Goodbye Old Dan
The near-pitiable fall of an icon.


Rather’s career wrecked, of course, on the rocks of those famous forgeries which were first revealed by internet bloggers. But one wonders what would have happened back then, if the CBS Evening News had been number one — instead of last — in the ratings. Rather was no more insufferable to conservatives than Katie Couric, who will be sitting in his old chair, come September. If the influence of the right wing is so fearsome, how come she got the gig?

No, Rather probably could have survived the forged memo scandal and his high-handed refusal to back down from the story even after it became clear to all that he’d been had. His credibility suffered, of course, but if he’d had the ratings, the network would have stayed with him. CBS jettisoned Rather not because he blew one story, but because he’d been losing eyeballs for years and the network wanted to get them back. Networks sell soap, and, to do that, you need the ratings. Rather wasn’t delivering. See you, Dan, don’t let the doorknob …

This is, then, a story about television; not journalism or politics. The fascination with Rather is due to the altitude at which he was perched. He passed a lot of people along the way, including Roger Mudd, who was his rival for Walter Cronkite’s job. Rather represented the new, edgier face of television news, so he got the job. Katie Couric is the new, warmer, more feminine face of television, so she gets Dan’s job. That’s the way it is in television, and Rather ought to know it if, indeed, he doesn’t.

When CBS News cut staff because of low ratings, Rather made compassionate noises but did not resign in protest or offer to take a pay cut himself. When the producer of the show that was built around the forged documents was fired, Rather expressed sympathy but did not resign in solidarity with her. He wanted that anchorman job, and he held on to it with a kind of tenacity you could almost see in his face.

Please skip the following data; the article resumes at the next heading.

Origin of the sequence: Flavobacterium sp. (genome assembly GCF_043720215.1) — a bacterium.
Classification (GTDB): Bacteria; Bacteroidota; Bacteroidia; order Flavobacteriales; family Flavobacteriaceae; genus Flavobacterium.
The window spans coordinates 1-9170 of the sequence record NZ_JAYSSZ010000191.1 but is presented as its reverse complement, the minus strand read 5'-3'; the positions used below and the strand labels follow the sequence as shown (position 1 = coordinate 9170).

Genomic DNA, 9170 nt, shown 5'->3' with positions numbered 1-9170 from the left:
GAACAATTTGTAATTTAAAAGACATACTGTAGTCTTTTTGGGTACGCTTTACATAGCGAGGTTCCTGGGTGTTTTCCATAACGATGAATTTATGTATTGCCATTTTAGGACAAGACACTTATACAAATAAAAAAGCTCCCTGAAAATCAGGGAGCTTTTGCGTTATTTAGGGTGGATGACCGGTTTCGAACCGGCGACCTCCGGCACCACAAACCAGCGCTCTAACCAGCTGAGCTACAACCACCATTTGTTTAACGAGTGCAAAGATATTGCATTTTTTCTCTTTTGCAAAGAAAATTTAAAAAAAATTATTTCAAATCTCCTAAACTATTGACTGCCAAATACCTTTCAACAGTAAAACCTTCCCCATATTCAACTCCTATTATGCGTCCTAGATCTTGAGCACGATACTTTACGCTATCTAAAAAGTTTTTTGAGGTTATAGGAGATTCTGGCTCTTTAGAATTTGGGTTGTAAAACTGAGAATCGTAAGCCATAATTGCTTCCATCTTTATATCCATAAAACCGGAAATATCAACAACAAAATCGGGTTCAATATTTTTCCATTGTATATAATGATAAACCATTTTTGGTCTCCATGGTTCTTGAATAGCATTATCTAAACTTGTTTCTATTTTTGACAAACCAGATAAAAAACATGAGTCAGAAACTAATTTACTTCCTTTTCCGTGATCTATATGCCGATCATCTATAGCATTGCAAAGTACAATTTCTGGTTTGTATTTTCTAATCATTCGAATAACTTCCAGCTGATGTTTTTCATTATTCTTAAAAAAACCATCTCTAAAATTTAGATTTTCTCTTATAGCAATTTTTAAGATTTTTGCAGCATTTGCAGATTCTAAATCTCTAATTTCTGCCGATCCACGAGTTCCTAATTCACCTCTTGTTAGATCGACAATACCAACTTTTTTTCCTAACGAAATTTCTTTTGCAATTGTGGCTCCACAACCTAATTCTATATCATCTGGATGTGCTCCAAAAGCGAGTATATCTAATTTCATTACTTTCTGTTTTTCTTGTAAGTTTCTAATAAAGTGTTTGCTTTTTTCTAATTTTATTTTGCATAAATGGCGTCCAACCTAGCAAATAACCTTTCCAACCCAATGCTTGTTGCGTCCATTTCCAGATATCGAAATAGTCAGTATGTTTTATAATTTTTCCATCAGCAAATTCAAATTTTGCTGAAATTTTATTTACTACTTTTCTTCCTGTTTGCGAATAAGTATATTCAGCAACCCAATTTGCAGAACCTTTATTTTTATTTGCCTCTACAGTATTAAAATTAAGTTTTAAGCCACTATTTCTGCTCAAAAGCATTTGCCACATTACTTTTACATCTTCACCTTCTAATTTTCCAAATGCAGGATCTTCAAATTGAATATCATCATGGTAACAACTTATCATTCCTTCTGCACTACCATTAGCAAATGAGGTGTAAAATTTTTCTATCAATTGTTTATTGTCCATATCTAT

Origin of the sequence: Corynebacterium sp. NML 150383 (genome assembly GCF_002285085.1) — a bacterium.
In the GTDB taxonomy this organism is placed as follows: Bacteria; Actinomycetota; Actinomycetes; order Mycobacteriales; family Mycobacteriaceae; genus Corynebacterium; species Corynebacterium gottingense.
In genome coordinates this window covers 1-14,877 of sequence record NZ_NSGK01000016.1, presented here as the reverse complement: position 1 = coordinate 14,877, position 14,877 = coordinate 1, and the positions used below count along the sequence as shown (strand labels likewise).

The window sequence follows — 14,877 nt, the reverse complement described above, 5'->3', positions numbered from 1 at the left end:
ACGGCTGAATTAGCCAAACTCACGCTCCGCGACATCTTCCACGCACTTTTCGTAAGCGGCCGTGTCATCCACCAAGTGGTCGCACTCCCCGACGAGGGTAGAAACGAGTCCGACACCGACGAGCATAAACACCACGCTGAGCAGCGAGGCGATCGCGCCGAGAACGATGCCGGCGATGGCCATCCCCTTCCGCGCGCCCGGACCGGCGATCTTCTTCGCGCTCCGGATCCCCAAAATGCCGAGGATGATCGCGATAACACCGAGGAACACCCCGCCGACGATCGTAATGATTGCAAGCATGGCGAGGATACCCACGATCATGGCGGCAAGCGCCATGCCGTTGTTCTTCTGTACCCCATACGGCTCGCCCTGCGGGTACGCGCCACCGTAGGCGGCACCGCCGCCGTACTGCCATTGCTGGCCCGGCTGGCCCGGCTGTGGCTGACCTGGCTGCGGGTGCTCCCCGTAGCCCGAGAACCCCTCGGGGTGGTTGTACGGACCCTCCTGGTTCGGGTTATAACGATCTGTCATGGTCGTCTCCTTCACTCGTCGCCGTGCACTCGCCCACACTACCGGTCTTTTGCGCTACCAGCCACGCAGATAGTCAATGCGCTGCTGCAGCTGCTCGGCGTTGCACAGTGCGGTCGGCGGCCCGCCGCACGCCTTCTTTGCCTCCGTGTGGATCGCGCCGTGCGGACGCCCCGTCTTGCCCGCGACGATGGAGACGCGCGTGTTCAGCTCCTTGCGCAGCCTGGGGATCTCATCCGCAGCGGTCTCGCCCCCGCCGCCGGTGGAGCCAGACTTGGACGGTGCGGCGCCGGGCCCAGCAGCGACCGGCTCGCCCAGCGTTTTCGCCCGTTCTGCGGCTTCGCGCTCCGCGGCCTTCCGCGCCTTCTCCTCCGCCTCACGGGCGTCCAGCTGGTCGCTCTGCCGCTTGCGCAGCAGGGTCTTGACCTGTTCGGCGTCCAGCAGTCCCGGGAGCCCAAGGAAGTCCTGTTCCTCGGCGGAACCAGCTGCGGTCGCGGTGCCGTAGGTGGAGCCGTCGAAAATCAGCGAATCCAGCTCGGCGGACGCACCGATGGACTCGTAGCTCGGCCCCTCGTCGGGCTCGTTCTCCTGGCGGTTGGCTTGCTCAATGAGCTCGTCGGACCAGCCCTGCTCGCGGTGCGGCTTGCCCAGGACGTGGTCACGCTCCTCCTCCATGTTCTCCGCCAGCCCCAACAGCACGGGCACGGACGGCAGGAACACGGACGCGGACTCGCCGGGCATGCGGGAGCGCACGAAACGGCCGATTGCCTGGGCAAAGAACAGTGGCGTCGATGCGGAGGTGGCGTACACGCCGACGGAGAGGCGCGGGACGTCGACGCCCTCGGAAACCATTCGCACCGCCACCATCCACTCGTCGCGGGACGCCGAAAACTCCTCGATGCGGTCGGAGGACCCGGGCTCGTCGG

In the years after he first took over the job, he made sure that Cronkite didn’t have any work to do that might get him on the air. He wanted no competition from the “most trusted man in America.” Rather, like all of them, craved airtime. He lived for that, to get his face on television — not, as he always would claim, to be a reporter.

He went everywhere and did all sorts of bold things to get his face on the television. He plainly had his own agenda and was as much a creature of the Zeitgeist as any of them. He also, famously, had his quirks, and he could carry a grudge, especially for people named Bush. But that is superficial stuff. What mattered, in the end, was … his act was getting old.

This is a story that should evoke feelings of compassion of the kind you feel for an aging athlete. Except…well, except Rather never did take responsibility for that broadcast with the forged documents; he didn’t resign, and he didn’t apologize. He earned, it is said, over a quarter of a billion dollars from CBS. When it became clear to everyone — and certainly to him — that his time at CBS was done, he could have moved on and used some of that money to set up his very own blog. He could become part of the new media, now that the old has so shamelessly gone after the soft features and synthetic feelings market where television exists, not to bring you the news but to manipulate emotions and offend good taste. He could hire a couple of eager young assistants and spend his days bird dogging the evening news shows, staying on them — as he might say — “like white on rice.” Exposing their superficialities and their mistakes and their lies. Could anyone do a better job on network news?

Won’t happen, of course. Rather has signed on with a billionaire’s new project that will keep him in front of the camera. What is sad is not the fact that after 44 years Rather is not leaving CBS on his own terms. This may not be fair, but whoever said that life — or television — is fair. What is sad is this need of his to be on camera. It reminds one of the punch line to that old joke — “What, and give up show business?”

Goodnight, Dan. And good luck.

Geoffrey Norman writes for NRO and other publications.


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